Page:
What you’re about to read below is what the Bears want to happen.
Mitch Trubisky beats Nick Foles in training camp, hanging on to his gig as the Bears’ starting quarterback. From there, he never relinquishes the role – which, given the circumstances, means he’s probably playing pretty well. After the 2020 season ends, a long-term contract extension is worked out, keeping Trubisky in Chicago for years to come.
Is this likely? Probably not. But it’s not impossible, and the Bears have to give Trubisky one final shot at saving his career – and, in the process, their Super Bowl window.
Trubisky, for all his inconsistencies in three seasons as a pro, has more upside than Foles. Somewhere in that mediocre 85.8 career passer rating is a talented quarterback, with the athleticism and accuracy and arm strength Ryan Pace absolutely had to have three years ago.
Foles is a great insurance policy but hasn’t started more than five games in a regular season since 2015. He’s the guy you want to turn to if your starter gets hurt – as the Philadelphia Eagles did in winning a Super Bowl – or if that guy proves he’s not a starting-caliber NFL quarterback. The Bears’ ceiling with Foles as a full-time starter might be a playoff appearance – but with Trubisky harnessing his talent, it might be winning the Super Bowl (with help from a great defense, of course).
We don’t know how Trubisky will handle a true challenge to his job. It’s one that comes in a contract year for him after the Bears declined his fifth-year option. Maybe shoving Trubisky’s back into the wall is what finally wrings whatever talent he has out of him.
And there really is a ton a stake for Trubisky. Millions upon millions of dollars, for one.
If Trubisky wins the Bears’ job and plays well in 2020, he’ll be in line for at least the franchise tag in 2021, if not a new nine-figure contract from the McCaskey family. If he doesn’t win the starting job and/or doesn’t play well in 2020, he might have to settle for a one-year, $1 million contract to be a backup – as Blake Bortles did with the Los Angeles Rams last year.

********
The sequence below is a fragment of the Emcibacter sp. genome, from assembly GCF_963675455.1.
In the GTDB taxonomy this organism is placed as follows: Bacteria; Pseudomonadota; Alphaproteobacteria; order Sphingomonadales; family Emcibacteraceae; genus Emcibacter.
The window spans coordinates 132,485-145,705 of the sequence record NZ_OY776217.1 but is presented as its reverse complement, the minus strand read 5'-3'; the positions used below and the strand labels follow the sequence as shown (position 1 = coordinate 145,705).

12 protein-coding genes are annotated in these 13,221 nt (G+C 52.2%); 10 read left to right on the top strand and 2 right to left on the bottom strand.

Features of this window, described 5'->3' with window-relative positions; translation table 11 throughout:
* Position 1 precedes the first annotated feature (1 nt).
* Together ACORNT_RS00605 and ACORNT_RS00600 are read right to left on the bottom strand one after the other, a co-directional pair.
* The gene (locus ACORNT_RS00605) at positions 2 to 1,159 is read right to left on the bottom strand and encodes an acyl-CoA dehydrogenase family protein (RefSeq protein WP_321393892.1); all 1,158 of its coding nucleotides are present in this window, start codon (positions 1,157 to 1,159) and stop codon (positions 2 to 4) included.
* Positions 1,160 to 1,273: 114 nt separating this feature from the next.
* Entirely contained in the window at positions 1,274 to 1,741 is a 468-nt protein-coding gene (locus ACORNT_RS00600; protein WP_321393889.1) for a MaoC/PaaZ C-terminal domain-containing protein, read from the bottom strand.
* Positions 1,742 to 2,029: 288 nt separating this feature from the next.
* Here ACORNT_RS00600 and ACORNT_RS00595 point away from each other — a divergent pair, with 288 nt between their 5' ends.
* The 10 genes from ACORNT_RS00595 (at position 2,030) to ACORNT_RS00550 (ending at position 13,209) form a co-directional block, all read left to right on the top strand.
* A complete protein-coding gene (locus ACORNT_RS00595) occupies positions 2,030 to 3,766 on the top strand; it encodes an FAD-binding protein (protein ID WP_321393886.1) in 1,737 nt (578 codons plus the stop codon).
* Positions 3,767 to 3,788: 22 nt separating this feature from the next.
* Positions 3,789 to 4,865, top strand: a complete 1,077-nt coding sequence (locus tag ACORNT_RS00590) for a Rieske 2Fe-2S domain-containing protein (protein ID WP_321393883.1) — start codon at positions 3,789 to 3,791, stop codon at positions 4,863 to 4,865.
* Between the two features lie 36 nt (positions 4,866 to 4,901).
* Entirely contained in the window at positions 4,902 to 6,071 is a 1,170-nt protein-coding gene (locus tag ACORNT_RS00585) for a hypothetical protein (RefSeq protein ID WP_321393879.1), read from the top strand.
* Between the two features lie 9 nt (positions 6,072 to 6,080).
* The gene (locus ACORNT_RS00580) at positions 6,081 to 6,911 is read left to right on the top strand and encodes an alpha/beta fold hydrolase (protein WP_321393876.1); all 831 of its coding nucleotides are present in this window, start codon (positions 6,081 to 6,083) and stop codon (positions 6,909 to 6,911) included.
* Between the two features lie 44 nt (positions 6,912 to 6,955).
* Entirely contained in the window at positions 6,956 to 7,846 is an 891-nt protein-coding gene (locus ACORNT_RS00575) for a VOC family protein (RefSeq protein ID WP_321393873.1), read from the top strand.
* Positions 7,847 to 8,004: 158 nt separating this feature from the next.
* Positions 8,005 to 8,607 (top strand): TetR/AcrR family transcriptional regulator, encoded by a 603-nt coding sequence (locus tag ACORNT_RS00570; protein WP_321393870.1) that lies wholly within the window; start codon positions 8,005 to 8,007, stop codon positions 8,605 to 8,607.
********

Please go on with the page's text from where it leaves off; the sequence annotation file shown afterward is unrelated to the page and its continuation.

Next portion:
Also on the line for Trubisky, though, is the chance to continue playing football at the highest level. He’s always seemed like someone who genuinely loves the game; he might get into games as a backup in the future, but those opportunities are not guaranteed. I imagine the prospect of not competing on Sundays might eat at him more than the prospect of unimaginable riches.
The Bears need to help Trubisky, too – this all can’t be on him. He needs smoother, more tailored playcalling from Matt Nagy. He needs a consistent run game. He needs his tight ends to actually be good.
But those things only go so far if he’s still inconsistent with footwork and reading defenses. A great quarterback raises everyone around him, not the other way around.
And the Bears spent a lot to hedge their bets this offseason. You don’t trade a fourth round pick and guarantee $24 million to Foles if you’re confident Trubisky can turn his career around. You do that trade because you can’t continue to gamble on Trubisky’s upside.
So can Trubisky save his career and save the Bears’ Super Bowl window? I don’t know. Nobody does, especially without any in-person OTA practices to see where he’s at ahead of training camp.
But this question is the most important one for the Bears to answer in 2020. It’ll define their season. And we’ll begin to know if it’s a “yes” or a “no” starting here in late July.